Tuesday, February 28, 2012

Banana Flowers @ Avondale Sunday Market

It seems that every time I go to the Avondale Sunday Market, I see something new and inspiring.  I'm not the only one bubbling with excitement, because a couple of other bloggers have already beaten me to a post.  I too bought the curious winged beans and fresh bamboo shoots that Lauraine Jacobs found, though I somehow managed to overlook other things she mentioned, like galangal (I've been searching for this for ages!) and kaffir limes.  I also failed to see the Black Doris plums that Anna King Shahab wrote about, but I did discover something neither of them mentioned, which I had no idea was available here: banana flowers!

Bamboo shoots, banana flowers, bitter melons, silk melons and more.
I find that a lot of the time, I have no idea what is being sold, because often there is no sign, or only a price, or only a description in a foreign language.  I was particularly embarrassed once, when I asked what a vegetable was called, only to be told it was watercress!  But I had seen the distinctive banana flowers (also called banana hearts, or inflorescence if you want to be scientific) before in Vietnam, so I knew what they were when I saw them (though I also asked just to be sure).

Banana flower with a couple of bracts taken off.
Preparing a banana flower was very educational and interesting in itself.  I did not realise how many of the purple bracts (often incorrectly called petals) you had to take remove before you reached the pale coloured edible portion.  There was a row of yellow flowers between underneath each bract I removed, the female ones of which could have developed into fruit.

The banana flower had significantly reduced in size by the time I reached a bract that only had a hint of purple.
I kind of wish I'd kept peeling (though it was getting pretty difficult to detach the bracts), because I would have quite liked to see what it looked like in the middle, but I decided to follow this recipe for a Vietnamese banana flower salad, which told me to thinly slice the flower into rings.  The cut surface oozed a sap, which is sticky and apparently turns black on exposure to air and can stain your hands, though I didn't try to confirm this.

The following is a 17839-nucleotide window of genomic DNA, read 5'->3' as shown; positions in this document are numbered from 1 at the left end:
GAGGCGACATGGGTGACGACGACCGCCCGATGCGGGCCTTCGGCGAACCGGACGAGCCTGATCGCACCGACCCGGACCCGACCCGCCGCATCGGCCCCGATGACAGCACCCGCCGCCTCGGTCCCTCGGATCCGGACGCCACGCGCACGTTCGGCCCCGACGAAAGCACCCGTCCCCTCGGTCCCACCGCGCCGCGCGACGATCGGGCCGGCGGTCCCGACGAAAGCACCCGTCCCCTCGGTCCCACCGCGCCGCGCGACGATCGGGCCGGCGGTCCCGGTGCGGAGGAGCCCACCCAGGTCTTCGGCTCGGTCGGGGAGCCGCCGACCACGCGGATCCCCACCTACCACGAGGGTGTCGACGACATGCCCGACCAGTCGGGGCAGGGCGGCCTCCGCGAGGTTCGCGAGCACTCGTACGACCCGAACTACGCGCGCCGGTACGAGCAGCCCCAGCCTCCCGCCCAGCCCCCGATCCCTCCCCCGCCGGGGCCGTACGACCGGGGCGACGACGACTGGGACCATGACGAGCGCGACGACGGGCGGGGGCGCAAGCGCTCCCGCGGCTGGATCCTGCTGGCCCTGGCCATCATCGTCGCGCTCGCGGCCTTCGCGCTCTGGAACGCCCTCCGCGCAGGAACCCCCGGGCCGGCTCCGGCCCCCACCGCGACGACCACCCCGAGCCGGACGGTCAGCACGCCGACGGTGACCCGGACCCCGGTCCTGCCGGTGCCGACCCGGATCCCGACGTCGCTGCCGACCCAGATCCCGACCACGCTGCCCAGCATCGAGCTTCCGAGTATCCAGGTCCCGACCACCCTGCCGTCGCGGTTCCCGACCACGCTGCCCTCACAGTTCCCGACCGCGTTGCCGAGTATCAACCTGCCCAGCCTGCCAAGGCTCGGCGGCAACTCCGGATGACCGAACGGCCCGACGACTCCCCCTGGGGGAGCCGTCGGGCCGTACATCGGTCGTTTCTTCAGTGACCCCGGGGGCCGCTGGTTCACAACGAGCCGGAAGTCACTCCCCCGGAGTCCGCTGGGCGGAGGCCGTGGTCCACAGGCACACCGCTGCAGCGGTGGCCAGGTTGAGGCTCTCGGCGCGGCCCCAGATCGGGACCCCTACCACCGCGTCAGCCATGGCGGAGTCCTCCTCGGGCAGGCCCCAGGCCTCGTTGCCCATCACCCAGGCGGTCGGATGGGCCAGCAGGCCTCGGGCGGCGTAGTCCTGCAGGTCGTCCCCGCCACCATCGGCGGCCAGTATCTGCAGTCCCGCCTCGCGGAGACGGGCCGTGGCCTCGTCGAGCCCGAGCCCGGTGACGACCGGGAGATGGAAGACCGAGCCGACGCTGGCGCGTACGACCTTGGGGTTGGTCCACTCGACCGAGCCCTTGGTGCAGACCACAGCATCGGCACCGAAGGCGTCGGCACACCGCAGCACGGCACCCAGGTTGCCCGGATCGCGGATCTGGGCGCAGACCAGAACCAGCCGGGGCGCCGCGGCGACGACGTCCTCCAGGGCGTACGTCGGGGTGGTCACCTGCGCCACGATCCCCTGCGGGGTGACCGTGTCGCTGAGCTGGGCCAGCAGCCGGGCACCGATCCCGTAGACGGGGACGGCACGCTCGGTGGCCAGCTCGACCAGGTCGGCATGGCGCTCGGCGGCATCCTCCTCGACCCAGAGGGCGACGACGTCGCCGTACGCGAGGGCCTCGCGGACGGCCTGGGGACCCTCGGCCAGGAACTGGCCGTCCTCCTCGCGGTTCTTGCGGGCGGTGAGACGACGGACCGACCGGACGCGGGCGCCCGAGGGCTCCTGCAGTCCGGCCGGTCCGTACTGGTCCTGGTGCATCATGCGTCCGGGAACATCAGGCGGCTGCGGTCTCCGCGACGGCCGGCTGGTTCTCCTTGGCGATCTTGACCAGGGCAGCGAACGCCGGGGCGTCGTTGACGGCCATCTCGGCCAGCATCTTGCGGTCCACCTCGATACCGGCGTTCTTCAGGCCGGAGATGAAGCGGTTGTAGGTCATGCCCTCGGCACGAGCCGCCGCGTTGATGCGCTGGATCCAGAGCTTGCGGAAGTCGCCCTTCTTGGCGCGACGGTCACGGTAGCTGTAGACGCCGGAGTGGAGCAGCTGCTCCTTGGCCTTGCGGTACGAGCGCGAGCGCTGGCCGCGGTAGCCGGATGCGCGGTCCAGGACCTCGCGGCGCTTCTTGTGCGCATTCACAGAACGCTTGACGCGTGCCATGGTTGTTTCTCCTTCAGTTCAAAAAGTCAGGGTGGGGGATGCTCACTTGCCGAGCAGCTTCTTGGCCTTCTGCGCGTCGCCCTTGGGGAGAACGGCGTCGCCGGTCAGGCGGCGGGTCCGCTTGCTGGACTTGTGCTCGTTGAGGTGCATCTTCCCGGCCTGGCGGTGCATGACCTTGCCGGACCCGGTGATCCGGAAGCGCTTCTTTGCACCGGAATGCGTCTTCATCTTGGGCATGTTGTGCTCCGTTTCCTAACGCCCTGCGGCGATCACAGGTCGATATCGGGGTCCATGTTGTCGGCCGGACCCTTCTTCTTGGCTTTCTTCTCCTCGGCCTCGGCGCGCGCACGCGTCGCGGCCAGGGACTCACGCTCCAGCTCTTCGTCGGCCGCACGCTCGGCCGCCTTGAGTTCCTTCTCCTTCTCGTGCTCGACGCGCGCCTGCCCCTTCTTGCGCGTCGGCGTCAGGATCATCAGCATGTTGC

The cut end of the flower oozed a sap.
The centre of the cut surface began to come off in little bits as I went along, which I removed as instructed.

Tiny rings in the centre of larger ones.
Then I discovered why I was told to stop slicing after getting three-quarters of the way down.  There were barely any out rings left at all by this stage.

Cross section of banana flower three-quartersof the way down.
Although placing the banana flower slices into diluted lemon/lime/tamarind juice was supposed to stop them turning brown, though they did darken noticeably anyway.  It also apparently removes the sticky juice and tart taste.

Banana flower slices floating in lemon juice and water.
Here is the finished product, served in one of the outer bracts, like a banana boat.  It was delicious, though the crisp banana flower slices were subtle in flavour and could probably have been substituted with julienned green papaya or choko.

Vietnamese banana flower salad, with mint and Thai basil, garnished with crispy fried shallots.
I threw away the tiny rows of flowers (the immature fruit), but I noticed afterwards that Indian recipes call for cooking them, and don't seem to use the inner bracts.  Maybe I'll try this next time, though a vazhaipoo curry is a rather unattractive name for a banana flower curry.


  1. I you are still looking for galangal and kaffir lime leaves you can buy them in the at Thai Foods on New North Road in Mt Albert.

  2. Thanks, Warwick! I'll have to check it out! I've only come across frozen galangal up until now, except in Wellington where there were some fresh NZ grown ones for sale.

  3. Hey Warwick, I finally made it to Thai Food Products, but only managed to spot the dried and frozen galangal which I have also seen elsewhere. There didn't look like there was too much fresh produce in the shop, though I was tempted by the Thai sweets out the front. I did manage to see kaffir limes (the fruit, not the leaves) at the market in the end. Let me know if you come across anything else that's interesting! :)


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